The application and profiles call the GAP and GATT API functions to perform BLE related functions such as advertising, connecting and reading/writing characteristics. I’ll try and elucidate the GAP profile in the peripheral role (I’m actually pausing to look at my notes because it IS technical… and I’m a fantasy writer). GAP in the peripheral role provides means for the dev kit to advertise, connect with a central device, and request a set of connection parameters from a master device. The GAP API (GATT API comes later) defines certain GAP peripheral role parameters. The following has defines are taken from “peripheral.c” found in the TI’s CC2540 software development kit (do yourself a favor, get a hold of it somehow, I cannot recall the github link from where I got the whole package, I’ll surely post it later on).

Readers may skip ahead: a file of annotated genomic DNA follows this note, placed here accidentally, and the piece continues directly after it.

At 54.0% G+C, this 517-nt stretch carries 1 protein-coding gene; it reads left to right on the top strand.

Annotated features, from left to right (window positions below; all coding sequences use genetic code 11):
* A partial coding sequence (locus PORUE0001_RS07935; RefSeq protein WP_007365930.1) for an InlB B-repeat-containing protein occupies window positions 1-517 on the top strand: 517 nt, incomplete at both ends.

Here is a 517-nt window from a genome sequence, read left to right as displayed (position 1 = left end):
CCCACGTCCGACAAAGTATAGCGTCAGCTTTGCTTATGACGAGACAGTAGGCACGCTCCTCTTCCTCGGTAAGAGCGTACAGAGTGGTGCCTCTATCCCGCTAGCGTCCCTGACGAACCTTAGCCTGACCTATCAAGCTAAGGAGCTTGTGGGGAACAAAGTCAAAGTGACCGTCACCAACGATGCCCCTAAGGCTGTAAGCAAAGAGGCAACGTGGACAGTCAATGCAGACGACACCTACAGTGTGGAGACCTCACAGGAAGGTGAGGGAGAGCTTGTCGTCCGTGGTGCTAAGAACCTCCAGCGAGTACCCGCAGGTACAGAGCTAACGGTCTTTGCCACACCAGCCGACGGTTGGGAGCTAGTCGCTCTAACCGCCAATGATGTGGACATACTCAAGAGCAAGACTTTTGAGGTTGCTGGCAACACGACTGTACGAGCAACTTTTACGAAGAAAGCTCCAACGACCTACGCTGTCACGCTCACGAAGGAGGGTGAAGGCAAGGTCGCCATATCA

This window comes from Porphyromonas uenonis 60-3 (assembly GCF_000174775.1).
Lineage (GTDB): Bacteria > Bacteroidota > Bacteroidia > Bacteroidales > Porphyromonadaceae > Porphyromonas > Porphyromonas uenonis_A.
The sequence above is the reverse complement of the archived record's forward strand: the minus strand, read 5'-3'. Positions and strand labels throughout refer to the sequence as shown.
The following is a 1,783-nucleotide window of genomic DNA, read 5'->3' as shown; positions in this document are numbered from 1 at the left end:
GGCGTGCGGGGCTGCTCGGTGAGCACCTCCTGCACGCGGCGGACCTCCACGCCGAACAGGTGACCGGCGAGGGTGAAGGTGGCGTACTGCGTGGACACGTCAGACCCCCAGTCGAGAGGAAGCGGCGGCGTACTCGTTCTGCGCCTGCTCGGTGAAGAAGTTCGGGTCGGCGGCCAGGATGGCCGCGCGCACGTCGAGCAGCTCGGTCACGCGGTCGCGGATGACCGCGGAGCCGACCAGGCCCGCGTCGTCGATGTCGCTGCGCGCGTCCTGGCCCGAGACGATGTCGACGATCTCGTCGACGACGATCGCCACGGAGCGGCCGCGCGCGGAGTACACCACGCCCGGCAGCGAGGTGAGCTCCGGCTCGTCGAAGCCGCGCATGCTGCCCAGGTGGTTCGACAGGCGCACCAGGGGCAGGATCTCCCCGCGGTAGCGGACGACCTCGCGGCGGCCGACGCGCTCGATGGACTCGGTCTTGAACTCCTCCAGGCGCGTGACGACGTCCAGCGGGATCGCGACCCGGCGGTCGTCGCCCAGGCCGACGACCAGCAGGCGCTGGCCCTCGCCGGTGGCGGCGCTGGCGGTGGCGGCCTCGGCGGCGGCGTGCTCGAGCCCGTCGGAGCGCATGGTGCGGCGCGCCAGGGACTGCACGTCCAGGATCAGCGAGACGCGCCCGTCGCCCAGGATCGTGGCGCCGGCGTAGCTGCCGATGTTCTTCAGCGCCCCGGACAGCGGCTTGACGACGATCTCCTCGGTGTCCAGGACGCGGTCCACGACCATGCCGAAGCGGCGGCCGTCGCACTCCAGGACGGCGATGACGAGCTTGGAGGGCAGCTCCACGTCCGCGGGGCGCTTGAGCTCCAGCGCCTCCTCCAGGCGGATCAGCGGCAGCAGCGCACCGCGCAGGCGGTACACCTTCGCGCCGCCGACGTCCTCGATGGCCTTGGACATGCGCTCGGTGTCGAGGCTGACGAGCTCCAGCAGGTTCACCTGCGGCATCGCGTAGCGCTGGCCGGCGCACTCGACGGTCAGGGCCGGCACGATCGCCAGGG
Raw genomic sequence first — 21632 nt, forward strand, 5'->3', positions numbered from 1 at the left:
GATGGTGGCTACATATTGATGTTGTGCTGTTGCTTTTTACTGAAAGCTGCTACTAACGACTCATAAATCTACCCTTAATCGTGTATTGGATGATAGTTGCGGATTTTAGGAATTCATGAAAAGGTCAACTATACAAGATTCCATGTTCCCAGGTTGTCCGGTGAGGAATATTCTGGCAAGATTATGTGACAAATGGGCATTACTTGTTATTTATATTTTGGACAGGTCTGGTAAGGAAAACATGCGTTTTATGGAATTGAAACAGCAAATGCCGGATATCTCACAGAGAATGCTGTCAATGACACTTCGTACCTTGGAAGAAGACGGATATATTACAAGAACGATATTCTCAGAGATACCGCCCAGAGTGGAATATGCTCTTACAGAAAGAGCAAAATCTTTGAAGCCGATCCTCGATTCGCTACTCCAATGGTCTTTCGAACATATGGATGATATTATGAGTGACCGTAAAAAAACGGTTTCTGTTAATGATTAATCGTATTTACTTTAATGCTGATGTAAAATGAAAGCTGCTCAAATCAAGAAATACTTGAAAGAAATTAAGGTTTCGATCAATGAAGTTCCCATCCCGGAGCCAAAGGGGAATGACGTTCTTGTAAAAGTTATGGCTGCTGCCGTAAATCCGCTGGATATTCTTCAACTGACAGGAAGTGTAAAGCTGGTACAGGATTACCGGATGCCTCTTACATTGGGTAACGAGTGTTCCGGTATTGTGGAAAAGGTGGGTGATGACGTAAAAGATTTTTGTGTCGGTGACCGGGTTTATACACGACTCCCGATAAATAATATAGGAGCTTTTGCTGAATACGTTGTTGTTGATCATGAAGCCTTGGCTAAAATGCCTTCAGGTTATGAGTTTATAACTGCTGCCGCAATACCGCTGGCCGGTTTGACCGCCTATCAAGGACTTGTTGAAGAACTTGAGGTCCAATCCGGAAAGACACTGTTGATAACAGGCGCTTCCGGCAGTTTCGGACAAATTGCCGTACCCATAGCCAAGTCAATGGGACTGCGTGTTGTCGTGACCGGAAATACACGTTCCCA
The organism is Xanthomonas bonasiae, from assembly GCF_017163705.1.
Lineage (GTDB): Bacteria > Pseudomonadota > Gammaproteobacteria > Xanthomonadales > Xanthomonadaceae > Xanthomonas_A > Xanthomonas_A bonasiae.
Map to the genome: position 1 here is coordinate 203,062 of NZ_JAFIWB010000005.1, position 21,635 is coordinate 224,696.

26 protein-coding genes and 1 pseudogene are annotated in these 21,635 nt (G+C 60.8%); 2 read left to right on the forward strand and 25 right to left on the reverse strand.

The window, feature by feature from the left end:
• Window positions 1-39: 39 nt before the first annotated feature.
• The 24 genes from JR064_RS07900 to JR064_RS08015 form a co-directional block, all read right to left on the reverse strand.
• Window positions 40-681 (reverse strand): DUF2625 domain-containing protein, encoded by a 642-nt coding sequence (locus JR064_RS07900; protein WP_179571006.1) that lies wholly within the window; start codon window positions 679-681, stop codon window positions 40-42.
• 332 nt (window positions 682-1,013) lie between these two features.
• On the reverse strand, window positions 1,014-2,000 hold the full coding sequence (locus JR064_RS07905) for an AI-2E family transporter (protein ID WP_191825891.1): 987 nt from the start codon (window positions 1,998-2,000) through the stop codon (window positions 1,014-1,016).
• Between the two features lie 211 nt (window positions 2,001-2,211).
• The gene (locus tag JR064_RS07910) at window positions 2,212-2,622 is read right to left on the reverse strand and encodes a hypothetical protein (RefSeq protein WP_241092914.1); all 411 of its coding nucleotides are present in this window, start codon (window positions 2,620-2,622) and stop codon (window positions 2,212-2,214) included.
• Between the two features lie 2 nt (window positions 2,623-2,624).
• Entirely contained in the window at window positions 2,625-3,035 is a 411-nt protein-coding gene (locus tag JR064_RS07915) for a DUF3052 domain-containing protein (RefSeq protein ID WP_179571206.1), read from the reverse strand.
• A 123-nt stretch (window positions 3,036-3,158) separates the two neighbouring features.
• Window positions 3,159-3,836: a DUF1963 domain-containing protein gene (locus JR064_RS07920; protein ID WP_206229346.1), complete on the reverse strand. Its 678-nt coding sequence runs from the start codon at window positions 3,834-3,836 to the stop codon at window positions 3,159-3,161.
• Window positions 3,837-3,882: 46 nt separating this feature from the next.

#define GAPROLE_PROFILEROLE         0x300  //!< Reading this parameter will return GAP Role type. Read Only. Size is uint8.
#define GAPROLE_IRK                 0x301  //!< Identity Resolving Key. Read/Write. Size is uint8[KEYLEN]. Default is all 0, which means that the IRK will be randomly generated.
#define GAPROLE_SRK                 0x302  //!< Signature Resolving Key. Read/Write. Size is uint8[KEYLEN]. Default is all 0, which means that the SRK will be randomly generated.
#define GAPROLE_SIGNCOUNTER         0x303  //!< Sign Counter. Read/Write. Size is uint32. Default is 0.
#define GAPROLE_BD_ADDR             0x304  //!< Device's Address. Read Only. Size is uint8[B_ADDR_LEN]. This item is read from the controller.
#define GAPROLE_ADVERT_ENABLED      0x305  //!< Enable/Disable Advertising. Read/Write. Size is uint8. Default is TRUE=Enabled.